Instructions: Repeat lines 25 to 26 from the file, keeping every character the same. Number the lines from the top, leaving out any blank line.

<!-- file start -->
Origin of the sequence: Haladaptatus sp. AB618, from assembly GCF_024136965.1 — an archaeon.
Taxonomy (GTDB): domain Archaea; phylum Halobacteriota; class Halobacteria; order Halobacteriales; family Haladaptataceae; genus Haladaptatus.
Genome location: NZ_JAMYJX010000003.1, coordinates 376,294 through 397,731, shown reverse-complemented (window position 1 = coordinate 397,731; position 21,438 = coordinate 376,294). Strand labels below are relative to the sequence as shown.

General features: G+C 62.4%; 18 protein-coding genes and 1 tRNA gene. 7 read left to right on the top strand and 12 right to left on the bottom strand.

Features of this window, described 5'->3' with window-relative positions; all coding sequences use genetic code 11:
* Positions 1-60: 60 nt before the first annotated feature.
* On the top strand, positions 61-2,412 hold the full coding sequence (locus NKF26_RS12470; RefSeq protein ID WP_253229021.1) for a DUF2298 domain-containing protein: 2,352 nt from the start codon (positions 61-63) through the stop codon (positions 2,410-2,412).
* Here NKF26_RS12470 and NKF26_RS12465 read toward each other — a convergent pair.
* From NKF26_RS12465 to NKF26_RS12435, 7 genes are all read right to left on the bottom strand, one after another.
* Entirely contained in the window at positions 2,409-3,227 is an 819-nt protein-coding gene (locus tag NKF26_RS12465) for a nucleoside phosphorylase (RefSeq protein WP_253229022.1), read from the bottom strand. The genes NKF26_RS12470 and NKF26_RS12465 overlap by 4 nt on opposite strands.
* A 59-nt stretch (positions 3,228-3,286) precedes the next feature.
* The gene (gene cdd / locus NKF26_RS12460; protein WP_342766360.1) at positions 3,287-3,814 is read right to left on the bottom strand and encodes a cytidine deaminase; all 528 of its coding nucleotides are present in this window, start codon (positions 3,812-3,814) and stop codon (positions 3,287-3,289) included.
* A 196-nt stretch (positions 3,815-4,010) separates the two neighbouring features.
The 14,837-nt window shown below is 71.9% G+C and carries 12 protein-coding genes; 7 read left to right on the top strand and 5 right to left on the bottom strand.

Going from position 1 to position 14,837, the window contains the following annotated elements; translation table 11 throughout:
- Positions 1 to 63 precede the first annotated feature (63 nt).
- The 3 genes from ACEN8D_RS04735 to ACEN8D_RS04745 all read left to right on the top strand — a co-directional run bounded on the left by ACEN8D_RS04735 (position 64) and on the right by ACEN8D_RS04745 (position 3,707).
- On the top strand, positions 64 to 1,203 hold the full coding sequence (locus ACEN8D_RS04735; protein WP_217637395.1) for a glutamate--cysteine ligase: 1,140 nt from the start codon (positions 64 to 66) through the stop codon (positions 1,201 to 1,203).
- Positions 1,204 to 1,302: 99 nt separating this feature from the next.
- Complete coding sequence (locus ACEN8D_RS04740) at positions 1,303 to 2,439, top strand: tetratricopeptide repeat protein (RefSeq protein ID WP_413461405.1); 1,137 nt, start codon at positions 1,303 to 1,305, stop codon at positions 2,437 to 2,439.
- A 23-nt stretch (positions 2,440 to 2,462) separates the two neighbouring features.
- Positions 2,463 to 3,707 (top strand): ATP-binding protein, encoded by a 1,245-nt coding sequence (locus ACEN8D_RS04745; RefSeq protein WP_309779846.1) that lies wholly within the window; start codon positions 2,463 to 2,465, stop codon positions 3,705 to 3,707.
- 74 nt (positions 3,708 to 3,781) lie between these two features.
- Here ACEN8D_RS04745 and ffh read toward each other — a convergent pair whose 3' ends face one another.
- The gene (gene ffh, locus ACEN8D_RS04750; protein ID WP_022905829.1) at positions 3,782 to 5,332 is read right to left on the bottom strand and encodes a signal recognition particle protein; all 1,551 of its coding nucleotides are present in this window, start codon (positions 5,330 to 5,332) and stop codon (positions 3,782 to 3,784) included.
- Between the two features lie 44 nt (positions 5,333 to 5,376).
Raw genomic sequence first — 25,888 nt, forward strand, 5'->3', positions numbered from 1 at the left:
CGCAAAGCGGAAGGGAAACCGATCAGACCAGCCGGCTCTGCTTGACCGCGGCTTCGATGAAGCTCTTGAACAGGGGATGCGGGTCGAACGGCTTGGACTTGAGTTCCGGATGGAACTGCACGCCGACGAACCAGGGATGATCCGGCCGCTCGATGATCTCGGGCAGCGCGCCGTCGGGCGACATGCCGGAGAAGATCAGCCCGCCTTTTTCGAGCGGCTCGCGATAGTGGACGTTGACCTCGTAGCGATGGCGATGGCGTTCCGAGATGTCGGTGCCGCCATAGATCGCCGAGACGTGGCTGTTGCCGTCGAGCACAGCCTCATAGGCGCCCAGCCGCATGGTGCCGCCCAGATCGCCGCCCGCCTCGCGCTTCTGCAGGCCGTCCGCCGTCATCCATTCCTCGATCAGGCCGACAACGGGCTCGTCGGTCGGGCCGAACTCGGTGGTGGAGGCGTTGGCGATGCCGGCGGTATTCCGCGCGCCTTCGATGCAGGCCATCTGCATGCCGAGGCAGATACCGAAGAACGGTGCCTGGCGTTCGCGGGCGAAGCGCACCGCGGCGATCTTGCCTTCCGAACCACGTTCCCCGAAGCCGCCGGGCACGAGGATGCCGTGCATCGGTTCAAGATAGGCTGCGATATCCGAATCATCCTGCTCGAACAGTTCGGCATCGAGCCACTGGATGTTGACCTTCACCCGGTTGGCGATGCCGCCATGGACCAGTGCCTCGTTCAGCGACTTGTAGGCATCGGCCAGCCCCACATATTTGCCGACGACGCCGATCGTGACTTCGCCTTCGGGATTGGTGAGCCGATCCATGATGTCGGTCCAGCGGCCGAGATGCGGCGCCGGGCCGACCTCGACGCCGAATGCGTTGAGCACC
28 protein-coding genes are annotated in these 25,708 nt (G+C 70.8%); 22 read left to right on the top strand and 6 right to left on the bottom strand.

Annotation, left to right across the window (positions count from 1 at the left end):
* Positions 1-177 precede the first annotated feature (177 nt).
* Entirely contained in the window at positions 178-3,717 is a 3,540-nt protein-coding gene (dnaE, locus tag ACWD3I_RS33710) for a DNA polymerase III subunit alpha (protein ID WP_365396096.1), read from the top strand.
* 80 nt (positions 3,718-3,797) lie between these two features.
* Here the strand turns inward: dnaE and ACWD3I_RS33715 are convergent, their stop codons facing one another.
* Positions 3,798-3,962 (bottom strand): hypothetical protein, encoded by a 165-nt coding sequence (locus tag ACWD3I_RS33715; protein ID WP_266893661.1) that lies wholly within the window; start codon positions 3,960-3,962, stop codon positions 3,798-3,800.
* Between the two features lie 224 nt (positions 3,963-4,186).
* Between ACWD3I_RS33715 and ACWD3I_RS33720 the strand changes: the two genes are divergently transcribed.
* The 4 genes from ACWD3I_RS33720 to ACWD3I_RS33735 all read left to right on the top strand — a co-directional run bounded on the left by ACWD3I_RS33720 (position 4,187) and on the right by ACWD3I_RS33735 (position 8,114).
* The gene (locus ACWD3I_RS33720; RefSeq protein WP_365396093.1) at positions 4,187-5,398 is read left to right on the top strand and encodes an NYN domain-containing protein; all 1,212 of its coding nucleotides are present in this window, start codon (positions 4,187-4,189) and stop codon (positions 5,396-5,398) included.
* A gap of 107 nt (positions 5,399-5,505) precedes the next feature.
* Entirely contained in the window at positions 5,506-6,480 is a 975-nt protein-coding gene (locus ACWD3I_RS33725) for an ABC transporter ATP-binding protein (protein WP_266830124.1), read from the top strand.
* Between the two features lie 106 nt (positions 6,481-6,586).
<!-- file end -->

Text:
- The gene (gene ffh, locus ACEN8D_RS04750; protein ID WP_022905829.1) at positions 3,782 to 5,332 is read right to left on the bottom strand and encodes a signal recognition particle protein; all 1,551 of its coding nucleotides are present in this window, start codon (positions 5,330 to 5,332) and stop codon (positions 3,782 to 3,784) included.
- Between the two features lie 44 nt (positions 5,333 to 5,376).